Monday, October 14, 2013

Film Review: The Fifth Estate (Bill Condon) 2013

The Fifth Estate
Wikileaks is an online organization that allows whistleblowers a virtual space to publish unedited, leaked documents that are deemed politically important and in the interest of individuals, as opposed to institutions.  This seems to me like a noble and democratic aim, if not slightly vague on the nuances of handling sensitive information.  The problem with making a decent film about an organization like this is that by its very construct, cinema has to edit, exaggerate and editorialize information in order to gain an audience – thus doing everything that goes against the principles of the focus of the film.  It is only possible to give a version of events, instead of the definitive account of an event – a line that is spoken towards the end of the film by Julian Assange, the founder of the website.  Here is my version, of the version of events contained within the film:

The narrative begins with Daniel Burg (Daniel Brühl) refreshing his web browser on the eve of The Guardian, The New York Times and Die Spiegel simultaneously publishing thousands of leaked war logs recounting the Afghanistan war.  The story then jumps back two years to a time when Assange (Benedict Cumberbatch) first meets Daniel in Berlin as he is trying to get information about his web vision to any audience who will listen.  The two get together and publish their first big story, information about tax fraud committed by a Swiss bank.  As they begin to get more and more leaks published, a tension grows between them about whether it is ethical to edit the information before release, in order to protect people, or whether any redactions declare inherent bias.  The story then dramatically builds to the moment where we began on the eve of the war logs release and the immediate geopolitical aftermath.

Wikileaks (or more specifically Assange himself) have denied the version of events depicted in the film claiming that it is a case of character assassination as opposed to focus on the wider point.  They decided to leak a copy of the script on the eve of the films release in order to spoil the debut.  However, there are far more troubling elements in the film that the representation of the protagonist.  In order to visualize the ethical dichotomy that Daniel is in, the film keeps referring back to a clumsy visual metaphor of a never-ending office space full of computers that is manned at times entirely of Julians, or nothing but Daniels.  This reminds me of the scene in W., another recent-history biopic, where George Bush is stood on the baseball field waiting for the ball to land…needlessly ‘symbolic’.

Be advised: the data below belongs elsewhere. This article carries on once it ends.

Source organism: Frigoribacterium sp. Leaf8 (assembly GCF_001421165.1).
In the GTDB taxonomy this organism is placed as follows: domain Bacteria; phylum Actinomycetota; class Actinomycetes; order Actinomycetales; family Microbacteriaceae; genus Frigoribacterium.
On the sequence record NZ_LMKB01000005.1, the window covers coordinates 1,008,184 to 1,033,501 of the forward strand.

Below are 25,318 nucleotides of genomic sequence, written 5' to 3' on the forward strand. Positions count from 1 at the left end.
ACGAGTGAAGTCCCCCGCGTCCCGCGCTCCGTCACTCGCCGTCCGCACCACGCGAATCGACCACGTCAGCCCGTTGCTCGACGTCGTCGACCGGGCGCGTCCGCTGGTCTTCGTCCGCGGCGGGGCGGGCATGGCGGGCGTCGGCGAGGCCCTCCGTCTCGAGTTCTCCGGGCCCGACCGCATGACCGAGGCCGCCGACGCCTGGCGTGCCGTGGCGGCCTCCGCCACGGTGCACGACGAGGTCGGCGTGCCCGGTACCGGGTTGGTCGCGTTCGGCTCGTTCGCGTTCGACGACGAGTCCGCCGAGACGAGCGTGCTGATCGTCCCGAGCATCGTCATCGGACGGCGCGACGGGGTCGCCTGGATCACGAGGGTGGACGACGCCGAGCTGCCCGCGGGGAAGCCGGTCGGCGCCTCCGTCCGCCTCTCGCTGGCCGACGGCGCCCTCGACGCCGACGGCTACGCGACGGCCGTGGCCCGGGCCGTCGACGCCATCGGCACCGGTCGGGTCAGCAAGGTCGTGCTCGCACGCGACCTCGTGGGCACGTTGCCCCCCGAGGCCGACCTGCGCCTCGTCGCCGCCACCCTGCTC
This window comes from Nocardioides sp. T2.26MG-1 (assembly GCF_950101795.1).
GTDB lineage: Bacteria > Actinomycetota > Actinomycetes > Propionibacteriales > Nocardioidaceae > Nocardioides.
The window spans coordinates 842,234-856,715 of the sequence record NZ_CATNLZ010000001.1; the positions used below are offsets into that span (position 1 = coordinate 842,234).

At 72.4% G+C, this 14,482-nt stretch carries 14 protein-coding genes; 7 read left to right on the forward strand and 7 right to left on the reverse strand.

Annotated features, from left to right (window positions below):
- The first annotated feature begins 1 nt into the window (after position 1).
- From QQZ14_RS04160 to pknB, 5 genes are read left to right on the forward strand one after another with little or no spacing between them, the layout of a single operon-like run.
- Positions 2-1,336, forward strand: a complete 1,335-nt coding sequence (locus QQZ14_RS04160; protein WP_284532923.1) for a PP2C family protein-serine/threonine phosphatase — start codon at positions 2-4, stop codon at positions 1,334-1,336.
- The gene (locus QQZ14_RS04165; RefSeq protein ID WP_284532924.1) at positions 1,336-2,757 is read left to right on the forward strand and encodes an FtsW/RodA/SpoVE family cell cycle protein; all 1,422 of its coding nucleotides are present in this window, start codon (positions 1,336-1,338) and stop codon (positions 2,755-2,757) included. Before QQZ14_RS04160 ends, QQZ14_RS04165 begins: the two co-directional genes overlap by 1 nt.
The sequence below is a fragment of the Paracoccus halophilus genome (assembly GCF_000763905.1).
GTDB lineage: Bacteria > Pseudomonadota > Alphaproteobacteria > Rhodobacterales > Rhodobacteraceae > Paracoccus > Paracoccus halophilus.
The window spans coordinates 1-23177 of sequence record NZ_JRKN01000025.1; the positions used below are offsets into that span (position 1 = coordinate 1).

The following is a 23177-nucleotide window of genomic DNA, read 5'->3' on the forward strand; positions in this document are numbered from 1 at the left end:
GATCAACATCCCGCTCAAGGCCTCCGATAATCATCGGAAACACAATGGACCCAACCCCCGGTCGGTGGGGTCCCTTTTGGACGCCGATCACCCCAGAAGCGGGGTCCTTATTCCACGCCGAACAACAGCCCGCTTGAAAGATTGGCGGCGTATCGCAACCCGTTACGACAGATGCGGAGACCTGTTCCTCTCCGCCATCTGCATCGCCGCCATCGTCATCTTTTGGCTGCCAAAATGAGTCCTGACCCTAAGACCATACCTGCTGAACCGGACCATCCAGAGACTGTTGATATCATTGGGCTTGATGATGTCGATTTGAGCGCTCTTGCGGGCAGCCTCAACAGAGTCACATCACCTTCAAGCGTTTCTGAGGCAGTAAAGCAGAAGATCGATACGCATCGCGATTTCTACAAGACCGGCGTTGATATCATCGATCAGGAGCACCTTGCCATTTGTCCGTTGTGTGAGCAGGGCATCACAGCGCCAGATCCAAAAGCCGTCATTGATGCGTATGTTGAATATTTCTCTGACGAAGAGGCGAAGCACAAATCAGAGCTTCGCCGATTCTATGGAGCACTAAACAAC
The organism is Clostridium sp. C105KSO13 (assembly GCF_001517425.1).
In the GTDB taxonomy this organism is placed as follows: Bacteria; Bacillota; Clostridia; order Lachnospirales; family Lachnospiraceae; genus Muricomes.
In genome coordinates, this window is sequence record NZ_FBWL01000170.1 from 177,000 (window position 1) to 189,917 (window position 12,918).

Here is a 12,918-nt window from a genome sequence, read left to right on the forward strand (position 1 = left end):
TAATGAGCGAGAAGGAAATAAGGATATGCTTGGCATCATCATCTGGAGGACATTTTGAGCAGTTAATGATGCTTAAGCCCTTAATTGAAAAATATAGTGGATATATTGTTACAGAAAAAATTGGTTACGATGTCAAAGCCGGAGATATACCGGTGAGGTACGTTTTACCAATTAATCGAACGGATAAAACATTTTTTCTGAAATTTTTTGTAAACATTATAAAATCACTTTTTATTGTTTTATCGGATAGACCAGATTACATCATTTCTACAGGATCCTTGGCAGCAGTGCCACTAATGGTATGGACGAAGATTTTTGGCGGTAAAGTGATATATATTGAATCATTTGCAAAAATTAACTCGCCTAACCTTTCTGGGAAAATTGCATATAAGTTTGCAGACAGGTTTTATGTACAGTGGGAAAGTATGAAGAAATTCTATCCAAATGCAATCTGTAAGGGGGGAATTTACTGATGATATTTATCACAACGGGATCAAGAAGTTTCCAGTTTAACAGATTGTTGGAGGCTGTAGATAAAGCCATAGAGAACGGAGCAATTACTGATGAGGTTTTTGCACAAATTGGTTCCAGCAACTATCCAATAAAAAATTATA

The Fifth Estate feels a lot like David Fincher’s brilliant The Social Network, yet Fincher frankly had a better script to work from.  Both have lofty names using the definitive article “The” in order to signal the announcement of a new online landscape; both films have loads of shots of computers and servers and characters talking about IP addresses and coding; and they also both largely ignore women in their utopian digital futures.  The only two real female characters in The Fifth Estate are an emotionally drained old-school Washington bureaucrat (Laura Linney) whose only function is to despair about her undercover operatives around the world and their safety in the face of Assange and his online radicals, and Daniel’s girlfriend Anke (Alicia Vikander) who plays the stereotypical role of ‘moral female’ who makes Daniel question his own motives in publishing private information about individuals (in this case, the names and addresses of BNP members).

There is much to be enjoyed in the film, especially for an audience of news junkies.  All of the scenes filmed inside the Guardian, NYT and Die Spiegel buildings give an interesting insight into journalistic practice, and are filmed with a reverence that obviously declares the political persuasion of the filmmakers.  It is an unashamedly liberal film aimed at liberal audiences, with the negativity that is aimed at Assange being entirely against his egotism than his vision.

The film is also hugely celebratory of European metorpolitanism.  Berlin, Zurich, London and somewhere called Hacking at Random in Vierhouten (Netherlands) are all presented as the centre of the digital universe, where cutting edge hackers are creating an idealistic resistance to corrupt globalization and governments – a kind of underground Silicon Valley.  The filmmakers want you to believe that the age of governments and corporations is ending and the rise of the empowered digital individual is upon us (the final speech from Assange is almost cringingly optimistic), yet by showing so much danger and corruption in Africa and the Middle East, it simply reinforces this European supremacy.

Overall, I think the film deserves to be seen, even if only by a sympathetic liberal audience (the cinema I watched it in was whisper quiet and mainly inhabited by solo viewers).  I can’t help but wonder how this film will play in the USA…

For the Alex Gibney documentary about Wikileaks - click here

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